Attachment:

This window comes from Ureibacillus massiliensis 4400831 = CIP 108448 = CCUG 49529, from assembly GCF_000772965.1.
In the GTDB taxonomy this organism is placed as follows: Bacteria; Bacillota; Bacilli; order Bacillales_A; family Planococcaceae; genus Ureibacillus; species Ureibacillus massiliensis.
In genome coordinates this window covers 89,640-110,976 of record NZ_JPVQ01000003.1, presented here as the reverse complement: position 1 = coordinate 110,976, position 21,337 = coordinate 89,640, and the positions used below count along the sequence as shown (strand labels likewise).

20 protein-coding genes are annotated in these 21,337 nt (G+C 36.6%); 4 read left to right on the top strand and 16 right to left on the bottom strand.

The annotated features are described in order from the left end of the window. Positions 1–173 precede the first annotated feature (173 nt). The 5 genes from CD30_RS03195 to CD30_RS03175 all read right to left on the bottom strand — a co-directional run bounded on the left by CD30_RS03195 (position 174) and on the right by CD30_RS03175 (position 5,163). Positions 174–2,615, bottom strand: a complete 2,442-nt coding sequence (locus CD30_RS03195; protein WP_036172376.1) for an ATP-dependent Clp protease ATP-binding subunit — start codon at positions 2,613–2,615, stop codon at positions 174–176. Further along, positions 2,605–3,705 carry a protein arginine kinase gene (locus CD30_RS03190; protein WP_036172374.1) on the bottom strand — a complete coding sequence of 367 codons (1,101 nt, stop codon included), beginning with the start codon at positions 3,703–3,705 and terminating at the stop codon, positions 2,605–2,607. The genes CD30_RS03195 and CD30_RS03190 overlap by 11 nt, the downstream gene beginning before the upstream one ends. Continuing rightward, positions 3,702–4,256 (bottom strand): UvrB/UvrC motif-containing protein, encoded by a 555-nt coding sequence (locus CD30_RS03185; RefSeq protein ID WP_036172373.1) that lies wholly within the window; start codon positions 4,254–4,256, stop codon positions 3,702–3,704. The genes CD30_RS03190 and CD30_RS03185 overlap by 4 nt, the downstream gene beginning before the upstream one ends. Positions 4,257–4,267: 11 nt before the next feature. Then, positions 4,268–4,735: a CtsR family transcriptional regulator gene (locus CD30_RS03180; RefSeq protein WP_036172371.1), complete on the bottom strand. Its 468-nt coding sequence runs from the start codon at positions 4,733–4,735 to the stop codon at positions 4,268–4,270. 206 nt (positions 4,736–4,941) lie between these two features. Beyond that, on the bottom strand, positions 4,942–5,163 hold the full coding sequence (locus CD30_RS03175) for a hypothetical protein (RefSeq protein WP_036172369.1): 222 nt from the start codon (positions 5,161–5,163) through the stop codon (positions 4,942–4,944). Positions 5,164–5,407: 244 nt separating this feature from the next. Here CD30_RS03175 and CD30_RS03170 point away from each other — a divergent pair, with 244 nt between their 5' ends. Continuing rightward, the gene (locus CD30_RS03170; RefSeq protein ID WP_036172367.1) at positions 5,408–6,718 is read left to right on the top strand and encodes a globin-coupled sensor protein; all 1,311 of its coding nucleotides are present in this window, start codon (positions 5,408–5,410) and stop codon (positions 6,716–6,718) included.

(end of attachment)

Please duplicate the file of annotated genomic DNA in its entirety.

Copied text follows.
This window comes from Ureibacillus massiliensis 4400831 = CIP 108448 = CCUG 49529, from assembly GCF_000772965.1.
In the GTDB taxonomy this organism is placed as follows: Bacteria; Bacillota; Bacilli; order Bacillales_A; family Planococcaceae; genus Ureibacillus; species Ureibacillus massiliensis.
In genome coordinates this window covers 89,640-110,976 of record NZ_JPVQ01000003.1, presented here as the reverse complement: position 1 = coordinate 110,976, position 21,337 = coordinate 89,640, and the positions used below count along the sequence as shown (strand labels likewise).

20 protein-coding genes are annotated in these 21,337 nt (G+C 36.6%); 4 read left to right on the top strand and 16 right to left on the bottom strand.

The annotated features are described in order from the left end of the window. Positions 1–173 precede the first annotated feature (173 nt). The 5 genes from CD30_RS03195 to CD30_RS03175 all read right to left on the bottom strand — a co-directional run bounded on the left by CD30_RS03195 (position 174) and on the right by CD30_RS03175 (position 5,163). Positions 174–2,615, bottom strand: a complete 2,442-nt coding sequence (locus CD30_RS03195; protein WP_036172376.1) for an ATP-dependent Clp protease ATP-binding subunit — start codon at positions 2,613–2,615, stop codon at positions 174–176. Further along, positions 2,605–3,705 carry a protein arginine kinase gene (locus CD30_RS03190; protein WP_036172374.1) on the bottom strand — a complete coding sequence of 367 codons (1,101 nt, stop codon included), beginning with the start codon at positions 3,703–3,705 and terminating at the stop codon, positions 2,605–2,607. The genes CD30_RS03195 and CD30_RS03190 overlap by 11 nt, the downstream gene beginning before the upstream one ends. Continuing rightward, positions 3,702–4,256 (bottom strand): UvrB/UvrC motif-containing protein, encoded by a 555-nt coding sequence (locus CD30_RS03185; RefSeq protein ID WP_036172373.1) that lies wholly within the window; start codon positions 4,254–4,256, stop codon positions 3,702–3,704. The genes CD30_RS03190 and CD30_RS03185 overlap by 4 nt, the downstream gene beginning before the upstream one ends. Positions 4,257–4,267: 11 nt before the next feature. Then, positions 4,268–4,735: a CtsR family transcriptional regulator gene (locus CD30_RS03180; RefSeq protein WP_036172371.1), complete on the bottom strand. Its 468-nt coding sequence runs from the start codon at positions 4,733–4,735 to the stop codon at positions 4,268–4,270. 206 nt (positions 4,736–4,941) lie between these two features. Beyond that, on the bottom strand, positions 4,942–5,163 hold the full coding sequence (locus CD30_RS03175) for a hypothetical protein (RefSeq protein WP_036172369.1): 222 nt from the start codon (positions 5,161–5,163) through the stop codon (positions 4,942–4,944). Positions 5,164–5,407: 244 nt separating this feature from the next. Here CD30_RS03175 and CD30_RS03170 point away from each other — a divergent pair, with 244 nt between their 5' ends. Continuing rightward, the gene (locus CD30_RS03170; RefSeq protein ID WP_036172367.1) at positions 5,408–6,718 is read left to right on the top strand and encodes a globin-coupled sensor protein; all 1,311 of its coding nucleotides are present in this window, start codon (positions 5,408–5,410) and stop codon (positions 6,716–6,718) included.